What a long, strange trip it's been.
Yesterday's announcement that the Defense Department picked Boeing to update the Air Force's fleet of aerial-refueling tankers was the latest twist in a decade-long drama. And true to the nature of a riveting drama, it surprised analysts such as Scott Hamilton of Issaquah, Wash.-based Leeham Co. LLC, who had expected EADS NV to prevail in the contract competition.
Although EADS had conceded that Boeing's contract proposal favored Boeing in some respects -- such as military construction, or "MILCON," costs -- EADS asserted that its proposal offered a lower cost of delivery per gallon of fuel delivered, which Hamilton believed "would offset that."
He also saw the odds tilting toward EADS because the Netherlands-based aerospace giant, the parent company of Airbus SAS, offered a tanker based on Airbus's A330 commercial jet, and the tanker already was in production.
"Whereas Boeing only had a conceptual airplane, and with that higher risk factors in development," Hamilton said. "I though that all would've [factored] into the pricing of the airplane."
Boeing will build a variant of its 767 commercial jet, which the Chicago-based company describes as "a wide-body, multi-mission aircraft updated with the latest and most advanced technology and capable of meeting or exceeding the Air Force's needs for transport of fuel, cargo, passengers and patients."
"It includes state-of-the-art systems to meet the demanding mission requirements of the future, including a digital flight deck featuring Boeing 787 Dreamliner electronic displays and a flight-control design philosophy that places aircrews in command rather than allowing computer software to limit combat maneuverability," Boeing said in a news release yesterday.
In yesterday's announcement, the Air Force awarded a $3.5 billion "engineering and manufacturing development contract" to Boeing for the first 18 tankers, which are due by 2017. Essentially it's a down payment on the overall contract, which is valued at more than $30 billion.
Most of the assembly and production of Boeing's new KC-46A tanker will take place in Everett, Wash., with some finishing work taking place in Wichita, Kan. Hamilton, based in a suburb of Seattle, called the reaction in the region to yesterday's announcement "orgasmic."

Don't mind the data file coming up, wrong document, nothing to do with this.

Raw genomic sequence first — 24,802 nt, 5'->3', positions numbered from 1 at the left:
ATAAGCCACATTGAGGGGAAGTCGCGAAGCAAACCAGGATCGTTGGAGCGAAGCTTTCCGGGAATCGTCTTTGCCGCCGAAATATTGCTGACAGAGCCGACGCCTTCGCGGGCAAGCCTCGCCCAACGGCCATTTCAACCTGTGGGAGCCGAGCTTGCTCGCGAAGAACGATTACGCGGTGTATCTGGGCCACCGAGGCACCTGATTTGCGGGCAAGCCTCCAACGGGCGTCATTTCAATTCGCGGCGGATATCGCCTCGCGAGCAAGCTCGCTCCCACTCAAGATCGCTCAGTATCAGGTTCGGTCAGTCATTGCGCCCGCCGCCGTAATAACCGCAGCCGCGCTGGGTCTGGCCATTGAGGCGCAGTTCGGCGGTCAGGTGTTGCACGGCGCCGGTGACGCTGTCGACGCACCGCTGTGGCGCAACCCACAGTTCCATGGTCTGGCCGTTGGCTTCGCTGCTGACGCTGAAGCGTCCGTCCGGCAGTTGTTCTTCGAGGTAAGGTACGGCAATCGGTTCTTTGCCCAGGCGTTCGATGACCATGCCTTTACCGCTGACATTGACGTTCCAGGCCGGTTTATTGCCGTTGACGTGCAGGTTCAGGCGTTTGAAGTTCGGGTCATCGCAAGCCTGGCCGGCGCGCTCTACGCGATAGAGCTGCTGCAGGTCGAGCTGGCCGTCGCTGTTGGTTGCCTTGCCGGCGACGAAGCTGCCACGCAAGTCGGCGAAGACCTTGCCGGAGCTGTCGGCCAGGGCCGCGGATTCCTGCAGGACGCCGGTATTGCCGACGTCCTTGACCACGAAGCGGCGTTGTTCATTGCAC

That said, Hamilton wonders about the pressure that the tanker project will put on Boeing's already-thin engineering and development resources, especially with the pressing need to get its 787 and 747-8 programs off the ground this year, as well as other projects on the horizon.
"They've got to decide what to do about replacing the 737; they're going to make that decision this year. And they eventually are going to have to decide, probably within the next 12 to 18 months, what they're going to do about enhancing or replacing the 777," Hamilton told IndustryWeek.com. "So there's going to be a lot of demand on their engineering resources over the next couple of years. And Boeing already has a shortage of engineers."
'Devil is in the Details'
Beyond that, Hamilton, and no doubt other analysts, have a myriad of questions about the details of the contract and the two proposals.
"I'll be really interested to see what the pricing did in fact come out to be," Hamilton said. "I'll be really interested to see what the delta was on the increases in MILCON and lifecycle cost, because obviously both airplanes are more costly than the KC-135.
" ... And finally I'll be really interested to see what kind of airplane Boeing truly offered, because unlike in 2008, when they were very open about a lot of the details, they were pretty secretive about just what this airplane was."
The Defense Department was tight-lipped about the details of the contract decision as well, pointing out that both companies "met all the mandatory [bid] requirements" but Boeing's bid was greater than 1% lower than EADS's bid.
"They didn't say what the difference was. We have to wait for that information to come out," Hamilton said. "But one can only assume that Boeing not only had a lower price for the airplane itself but that the MILCON and lifecycle costs were substantially lower."
Perhaps the $64,000 question, though, is whether EADS will formally challenge the Pentagon's decision, as Boeing did in 2008. Hamilton is doubtful, noting that EADS "throughout the process has praised it as a fair and open competition."
"With EADS praising the process throughout, I'd be hard-pressed to find where they would have grounds for a protest," Hamilton said. "But the devil is in the details, obviously."
Merkel 'Regrets' U.S. Tanker Decision
And the Winner Is ... Boeing